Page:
…The best thing for mortal man is to never have been born;
the next best thing is to die, and quickly.
Parallel Octave brings TO DIE IN ATHENS, a medley of Greek choruses, to the Homewood Museum on the JHU campus, in Baltimore this August. TO DIE IN ATHENS has previously been presented in Los Angeles, Indianapolis, and Warsaw. The reading will take place on Sunday, August 12 at 5 PM. Seating extremely limited; RSVPs required; call 410-516-5589.
The Parallel Octave Chorus presents a concert reading of texts taken from the ancient Greek dramas and comedies. TO DIE IN ATHENS is a medley of choruses and monologues from Aeschylus, Sophocles, Euripides and Aristophanes, set to continuous live acoustic music. TO DIE IN ATHENS is less than 75 minutes in length, free of charge, and open to all.
The Greek choruses will be interwoven with poems from other times and nations and in other languages, including poems from the time of Charles and Harriet Carroll.
Audience members will be cordially invited (but certainly not expected or required) to join in singing some very simple melodies for some of the choruses, which will be taught to the audience at the beginning of the performance. Children welcome.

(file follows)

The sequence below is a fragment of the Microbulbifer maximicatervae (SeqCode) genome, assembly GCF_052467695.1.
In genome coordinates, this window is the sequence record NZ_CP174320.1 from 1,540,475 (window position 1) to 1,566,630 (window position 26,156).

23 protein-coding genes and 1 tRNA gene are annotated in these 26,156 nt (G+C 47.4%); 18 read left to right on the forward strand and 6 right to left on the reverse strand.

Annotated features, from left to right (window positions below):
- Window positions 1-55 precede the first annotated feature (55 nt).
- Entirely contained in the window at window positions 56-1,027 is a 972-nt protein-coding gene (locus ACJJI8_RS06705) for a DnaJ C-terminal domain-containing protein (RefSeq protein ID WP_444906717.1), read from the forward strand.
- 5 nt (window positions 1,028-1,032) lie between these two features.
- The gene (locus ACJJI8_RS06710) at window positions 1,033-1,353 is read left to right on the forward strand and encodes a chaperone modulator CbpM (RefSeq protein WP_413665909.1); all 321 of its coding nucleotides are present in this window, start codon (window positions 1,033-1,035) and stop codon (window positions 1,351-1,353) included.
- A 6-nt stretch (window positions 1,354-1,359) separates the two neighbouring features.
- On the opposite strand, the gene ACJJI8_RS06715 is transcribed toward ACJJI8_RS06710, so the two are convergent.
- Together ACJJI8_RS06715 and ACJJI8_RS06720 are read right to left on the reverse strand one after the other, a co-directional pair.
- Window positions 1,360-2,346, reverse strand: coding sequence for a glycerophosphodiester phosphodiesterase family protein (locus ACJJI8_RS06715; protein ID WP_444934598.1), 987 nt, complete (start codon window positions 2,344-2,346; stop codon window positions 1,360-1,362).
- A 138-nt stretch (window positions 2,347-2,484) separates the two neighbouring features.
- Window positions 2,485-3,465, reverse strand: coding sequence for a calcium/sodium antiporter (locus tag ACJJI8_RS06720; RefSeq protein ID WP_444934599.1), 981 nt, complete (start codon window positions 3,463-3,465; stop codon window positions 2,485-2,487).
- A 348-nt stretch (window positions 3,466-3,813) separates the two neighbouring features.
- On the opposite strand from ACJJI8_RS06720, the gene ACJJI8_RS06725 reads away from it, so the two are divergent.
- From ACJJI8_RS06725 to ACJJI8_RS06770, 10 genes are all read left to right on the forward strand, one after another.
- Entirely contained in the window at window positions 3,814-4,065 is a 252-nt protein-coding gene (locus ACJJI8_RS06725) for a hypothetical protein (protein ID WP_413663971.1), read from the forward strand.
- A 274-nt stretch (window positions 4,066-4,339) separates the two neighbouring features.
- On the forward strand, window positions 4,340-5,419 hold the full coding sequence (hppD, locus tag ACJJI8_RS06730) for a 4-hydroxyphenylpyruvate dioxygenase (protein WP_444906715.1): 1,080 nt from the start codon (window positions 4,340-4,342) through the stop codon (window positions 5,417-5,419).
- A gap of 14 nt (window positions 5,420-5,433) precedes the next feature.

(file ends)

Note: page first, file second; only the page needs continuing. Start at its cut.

The performance will be accompanied by video installations and live projections created by students from the “Auteur 101: Short Film Laboratory” course in the JHU Film and Media Studies Program.
The cast will include actors and musicians from Baltimore, DC, and New York as well as local high school students, and will feature Genevieve de Mahy as Medea, Kaveh Haerian as Oedipus, and Mark Krawczyk and Temple Crocker as the respective leaders of the Men’s and Women’s Choruses. More information: http://www.paralleloctave.com/Athens
Please note that there is extremely limited seating (only 30) for this performance; RSVPs are required. Call 410-516-5589.
TO DIE IN ATHENS has previously been produced at Komuna//Warszawa in Poland, at the Son of Semele Ensemble Theatre in Los Angeles, and at the Wheeler Arts Community of the University of Indianapolis / Indy Convergence, under the title of 13 WAYS OF LOOKING AT THE CHORUS; the Greek choral rehearsal methods used in TDIA were created in homage to Łódź’s Stowarzenie Teatralne Chorea.
Sample sound from a reading in Los Angeles, on Soundcloud:
I. Take your curse and get out of our city
II. Medea chorus (Euripides)
Music for performers, on Noteflight.
On all of these, you can make the web page play it back to you by clicking on the page and pressing P. Remember; pitches are good, tempi are bad. Sorry.
- The “Medea theme” (Leave me! Leave me!) that plays, on violin, underneath Medea’s spoken monologues in this scene.
“Do not give the grave your love…” (Note: same melody repeats for “Go to her and tell her we will / Help her if she can be he-elped….”
“We swear that no man among us will ever…”